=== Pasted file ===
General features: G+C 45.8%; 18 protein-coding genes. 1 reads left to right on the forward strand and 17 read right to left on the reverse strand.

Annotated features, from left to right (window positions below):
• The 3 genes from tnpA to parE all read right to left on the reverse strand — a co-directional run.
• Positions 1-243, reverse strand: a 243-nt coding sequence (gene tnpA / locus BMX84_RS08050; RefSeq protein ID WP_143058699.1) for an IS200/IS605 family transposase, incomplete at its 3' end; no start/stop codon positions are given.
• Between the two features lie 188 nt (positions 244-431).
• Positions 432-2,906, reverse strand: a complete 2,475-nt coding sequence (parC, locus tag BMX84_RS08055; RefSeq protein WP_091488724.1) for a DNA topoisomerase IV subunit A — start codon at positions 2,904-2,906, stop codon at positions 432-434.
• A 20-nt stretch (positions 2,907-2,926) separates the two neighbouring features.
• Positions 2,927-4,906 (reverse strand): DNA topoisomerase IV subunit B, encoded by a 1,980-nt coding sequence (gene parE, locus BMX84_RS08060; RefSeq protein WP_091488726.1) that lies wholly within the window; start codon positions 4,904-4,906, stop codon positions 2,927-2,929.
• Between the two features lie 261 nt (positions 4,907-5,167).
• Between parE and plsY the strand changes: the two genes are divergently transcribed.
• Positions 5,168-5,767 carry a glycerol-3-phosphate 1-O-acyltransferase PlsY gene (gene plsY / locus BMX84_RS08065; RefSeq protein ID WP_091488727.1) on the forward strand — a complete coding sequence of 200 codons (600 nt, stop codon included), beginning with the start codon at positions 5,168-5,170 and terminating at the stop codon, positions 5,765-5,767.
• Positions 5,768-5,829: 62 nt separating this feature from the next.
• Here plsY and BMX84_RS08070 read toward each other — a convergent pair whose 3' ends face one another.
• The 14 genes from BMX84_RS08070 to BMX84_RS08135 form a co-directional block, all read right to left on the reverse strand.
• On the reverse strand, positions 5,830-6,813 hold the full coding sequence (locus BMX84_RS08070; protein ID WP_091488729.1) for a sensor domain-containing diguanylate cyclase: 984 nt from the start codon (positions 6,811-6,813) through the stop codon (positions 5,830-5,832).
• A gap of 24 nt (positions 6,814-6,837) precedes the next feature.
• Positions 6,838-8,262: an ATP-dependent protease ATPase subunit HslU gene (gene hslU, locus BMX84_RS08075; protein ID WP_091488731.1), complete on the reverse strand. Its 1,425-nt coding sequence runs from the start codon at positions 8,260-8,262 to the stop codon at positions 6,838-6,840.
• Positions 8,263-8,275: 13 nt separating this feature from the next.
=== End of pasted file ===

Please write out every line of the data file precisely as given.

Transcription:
General features: G+C 45.8%; 18 protein-coding genes. 1 reads left to right on the forward strand and 17 read right to left on the reverse strand.

Annotated features, from left to right (window positions below):
• The 3 genes from tnpA to parE all read right to left on the reverse strand — a co-directional run.
• Positions 1-243, reverse strand: a 243-nt coding sequence (gene tnpA / locus BMX84_RS08050; RefSeq protein ID WP_143058699.1) for an IS200/IS605 family transposase, incomplete at its 3' end; no start/stop codon positions are given.
• Between the two features lie 188 nt (positions 244-431).
• Positions 432-2,906, reverse strand: a complete 2,475-nt coding sequence (parC, locus tag BMX84_RS08055; RefSeq protein WP_091488724.1) for a DNA topoisomerase IV subunit A — start codon at positions 2,904-2,906, stop codon at positions 432-434.
• A 20-nt stretch (positions 2,907-2,926) separates the two neighbouring features.
• Positions 2,927-4,906 (reverse strand): DNA topoisomerase IV subunit B, encoded by a 1,980-nt coding sequence (gene parE, locus BMX84_RS08060; RefSeq protein WP_091488726.1) that lies wholly within the window; start codon positions 4,904-4,906, stop codon positions 2,927-2,929.
• Between the two features lie 261 nt (positions 4,907-5,167).
• Between parE and plsY the strand changes: the two genes are divergently transcribed.
• Positions 5,168-5,767 carry a glycerol-3-phosphate 1-O-acyltransferase PlsY gene (gene plsY / locus BMX84_RS08065; RefSeq protein ID WP_091488727.1) on the forward strand — a complete coding sequence of 200 codons (600 nt, stop codon included), beginning with the start codon at positions 5,168-5,170 and terminating at the stop codon, positions 5,765-5,767.
• Positions 5,768-5,829: 62 nt separating this feature from the next.
• Here plsY and BMX84_RS08070 read toward each other — a convergent pair whose 3' ends face one another.
• The 14 genes from BMX84_RS08070 to BMX84_RS08135 form a co-directional block, all read right to left on the reverse strand.
• On the reverse strand, positions 5,830-6,813 hold the full coding sequence (locus BMX84_RS08070; protein ID WP_091488729.1) for a sensor domain-containing diguanylate cyclase: 984 nt from the start codon (positions 6,811-6,813) through the stop codon (positions 5,830-5,832).
• A gap of 24 nt (positions 6,814-6,837) precedes the next feature.
• Positions 6,838-8,262: an ATP-dependent protease ATPase subunit HslU gene (gene hslU, locus BMX84_RS08075; protein ID WP_091488731.1), complete on the reverse strand. Its 1,425-nt coding sequence runs from the start codon at positions 8,260-8,262 to the stop codon at positions 6,838-6,840.
• Positions 8,263-8,275: 13 nt separating this feature from the next.